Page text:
The streets were made of stone and like Obejo, the houses were uniformly painted white to deal with the hot sun of southern Spain. Tomas had an office on the second floor of the building, which had mosaic on the front with red trim. Tomas was excited to see me and he grabbed all the videos and pictures that he had of the dancing and we set off in search of a computer. The sound didn’t work on his, the picture stuttered on the other office computer. The other computers in the building were being used so we went to the library. One computer didn’t accept the disk, another wouldn’t start the program. Finally we used the librarian’s computer to watch a video of all sorts of dancing in the province where I learned there are many dances in the region that use swords, at least six of which I have been able to learn about the dance, history and traditions.
For the rest of the stuff we walked over to his house and watched the on the television. I was told the history of the dancing, both in the town and other parts of the province. The basic thing is that they are not performed on the patron saint (who no one really likes) but instead on the day of a different Virgin up in the mountains. I went up and visited the church where she (and her sister) are both represented. It is up at the top of a mountain where the above picture takes place. The festival is three days long and consists of lots of dancing, praying, feasting and going back and forth between the town and this church. Each day has a different set of events, but as far as I understand there is sword dancing pretty much throughout the whole thing. I should also mention that both here and in Obejo I was conducting all interactions entirely in spanish, so be proud of me, spanish teachers! The hill reminded me in many ways of Arrate. It was a church overlooking the main town and on clear days in both places you could see the ocean. Because of this, sailors would use the two churches as landmarks to navigate by!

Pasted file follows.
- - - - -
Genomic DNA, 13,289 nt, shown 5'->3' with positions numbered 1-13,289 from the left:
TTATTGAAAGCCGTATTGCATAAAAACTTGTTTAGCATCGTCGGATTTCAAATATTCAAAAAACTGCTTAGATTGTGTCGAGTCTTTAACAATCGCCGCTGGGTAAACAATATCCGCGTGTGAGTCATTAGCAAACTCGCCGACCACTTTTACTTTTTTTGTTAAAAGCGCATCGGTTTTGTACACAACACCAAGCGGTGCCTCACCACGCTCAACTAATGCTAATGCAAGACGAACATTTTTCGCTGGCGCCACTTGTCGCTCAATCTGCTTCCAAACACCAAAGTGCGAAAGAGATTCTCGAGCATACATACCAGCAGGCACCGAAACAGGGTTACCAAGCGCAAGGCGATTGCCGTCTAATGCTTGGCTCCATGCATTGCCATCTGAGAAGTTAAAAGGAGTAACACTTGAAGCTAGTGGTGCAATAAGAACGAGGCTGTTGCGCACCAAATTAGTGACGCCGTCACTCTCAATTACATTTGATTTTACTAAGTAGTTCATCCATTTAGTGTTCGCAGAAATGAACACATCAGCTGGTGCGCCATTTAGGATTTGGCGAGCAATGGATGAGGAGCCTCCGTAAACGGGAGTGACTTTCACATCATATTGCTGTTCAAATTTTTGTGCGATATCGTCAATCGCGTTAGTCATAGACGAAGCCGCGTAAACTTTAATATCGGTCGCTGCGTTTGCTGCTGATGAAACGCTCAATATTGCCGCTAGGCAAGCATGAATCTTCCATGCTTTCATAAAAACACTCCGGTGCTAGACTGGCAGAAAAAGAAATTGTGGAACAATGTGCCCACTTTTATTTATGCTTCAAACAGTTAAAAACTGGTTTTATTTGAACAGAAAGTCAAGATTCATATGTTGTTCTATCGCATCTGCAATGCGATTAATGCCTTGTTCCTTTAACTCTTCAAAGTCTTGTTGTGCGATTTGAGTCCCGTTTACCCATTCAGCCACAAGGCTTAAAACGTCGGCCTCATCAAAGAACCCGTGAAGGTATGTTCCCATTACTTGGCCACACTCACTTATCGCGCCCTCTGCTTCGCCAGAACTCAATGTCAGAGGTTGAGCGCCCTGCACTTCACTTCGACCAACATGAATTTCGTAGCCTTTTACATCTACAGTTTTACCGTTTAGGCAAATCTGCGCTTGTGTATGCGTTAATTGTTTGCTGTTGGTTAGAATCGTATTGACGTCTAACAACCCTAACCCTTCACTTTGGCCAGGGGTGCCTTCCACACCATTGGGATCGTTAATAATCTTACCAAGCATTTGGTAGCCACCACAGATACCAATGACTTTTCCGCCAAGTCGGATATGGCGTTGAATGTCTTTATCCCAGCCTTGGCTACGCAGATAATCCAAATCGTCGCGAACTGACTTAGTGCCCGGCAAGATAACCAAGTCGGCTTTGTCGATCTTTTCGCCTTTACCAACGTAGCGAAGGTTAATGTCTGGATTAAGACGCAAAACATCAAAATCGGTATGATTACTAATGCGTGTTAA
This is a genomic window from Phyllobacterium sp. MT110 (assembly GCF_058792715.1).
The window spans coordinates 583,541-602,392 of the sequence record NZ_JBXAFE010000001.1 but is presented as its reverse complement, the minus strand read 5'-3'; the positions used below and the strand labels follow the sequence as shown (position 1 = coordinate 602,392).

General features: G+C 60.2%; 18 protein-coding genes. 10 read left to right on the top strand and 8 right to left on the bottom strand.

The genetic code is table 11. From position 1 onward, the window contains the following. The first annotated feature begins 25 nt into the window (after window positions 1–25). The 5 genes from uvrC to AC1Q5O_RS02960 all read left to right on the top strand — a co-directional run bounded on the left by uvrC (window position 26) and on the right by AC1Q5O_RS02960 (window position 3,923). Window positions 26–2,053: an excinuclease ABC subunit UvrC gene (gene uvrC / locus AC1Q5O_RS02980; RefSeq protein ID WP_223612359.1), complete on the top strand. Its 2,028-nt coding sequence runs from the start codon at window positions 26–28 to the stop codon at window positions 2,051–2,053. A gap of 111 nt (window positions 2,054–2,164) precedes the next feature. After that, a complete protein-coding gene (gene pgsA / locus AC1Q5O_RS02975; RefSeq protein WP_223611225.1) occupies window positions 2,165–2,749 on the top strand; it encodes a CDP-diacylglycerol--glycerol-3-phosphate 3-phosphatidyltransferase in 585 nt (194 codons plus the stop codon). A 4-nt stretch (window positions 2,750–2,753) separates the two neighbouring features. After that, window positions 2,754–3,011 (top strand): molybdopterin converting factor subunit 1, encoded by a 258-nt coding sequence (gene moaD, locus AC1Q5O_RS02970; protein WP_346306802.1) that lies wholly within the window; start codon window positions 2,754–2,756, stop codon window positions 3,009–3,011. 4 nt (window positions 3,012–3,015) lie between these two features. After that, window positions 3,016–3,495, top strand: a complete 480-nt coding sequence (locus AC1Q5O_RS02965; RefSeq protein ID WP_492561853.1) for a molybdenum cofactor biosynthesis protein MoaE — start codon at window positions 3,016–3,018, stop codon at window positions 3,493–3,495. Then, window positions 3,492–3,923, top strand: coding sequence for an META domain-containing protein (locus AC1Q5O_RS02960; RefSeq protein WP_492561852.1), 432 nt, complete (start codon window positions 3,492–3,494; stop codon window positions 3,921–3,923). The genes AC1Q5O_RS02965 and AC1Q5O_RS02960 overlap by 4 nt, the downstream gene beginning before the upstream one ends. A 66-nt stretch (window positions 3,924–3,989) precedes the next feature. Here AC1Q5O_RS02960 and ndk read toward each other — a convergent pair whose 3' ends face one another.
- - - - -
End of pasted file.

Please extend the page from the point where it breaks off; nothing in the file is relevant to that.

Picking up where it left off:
At one point during our conversations (I forget which day) Tomas says to me “And then after that dance, everyone rides their horse up to the top.” I pause him for a second thinking I have misheard, “Wait…Everyone rides Their horse?” Yes. Everyone (or at least every family) has a horse. My goodness!
Afterwards we went Tomas’ house for dinner. I had a very interesting conversation with his wife and one of her friends about the differences in education systems in the US vs Spain. Another highlight of the evening was teaching his children and their friends how to play Egyptian War (Egyptian ratscrew, however you call it). I had found them playing a similar game that only included slaps, and they found my version much more interesting! They also have an obsession with cold cuts in spain, particularly ham. This is taken to the point where families have a holder for storing a huge leg of meat which they just slice of very thin strips when they want to serve it. Delicious, but slightly strange to see in the kitchen. The next day Tomas took me to go see an old abandoned mine in the mountains nearby.
The area had been famous for mining, with mostly british companies coming in in the early 20th century and building mining towns all around these sites to bring in workers. There are still villages that consist entirely of one design of house that were left over from these times. The brits also introduced footbal at this point, and we drove past one of the fields that was constructed by a british company in the 1920s. The mines themselves had filled up entirely with water and were rather beautiful. Tomas also somehow talked be into trying these things that looked like really tall acorns and turned out to be super bitter. He admitted that they weren’t ripe yet, but promised that they actually were quite tasty when they were!.
That evening we took a drive with his family to portugal, across the river dividing the countries and up to an old castle. We paused in the little town on the border to explore the docks and take some photos. This town was where the trains from the coal mines came to offload their freight into boats that would distribute it around the country and the world. As soon as we crossed into portugal, more things were in English than spanish, which was quite a strange feeling. Even at the restaurant that night, the menus were all in english and portugese, and so I was able to help translate for my hosts! At the top of the town was an old castle and church build 700 years ago!
I really can’t thank Tomas and the government of Pueblo de Guzman enough for their help answering all my many sword dancing questions and for putting my up. People’s hospitality continues to amaze me! Goodnight for now!
ALL DANCING PHOTOS: Credit to Tomas Borrero and Dancers in the Obejo Sword Dance Group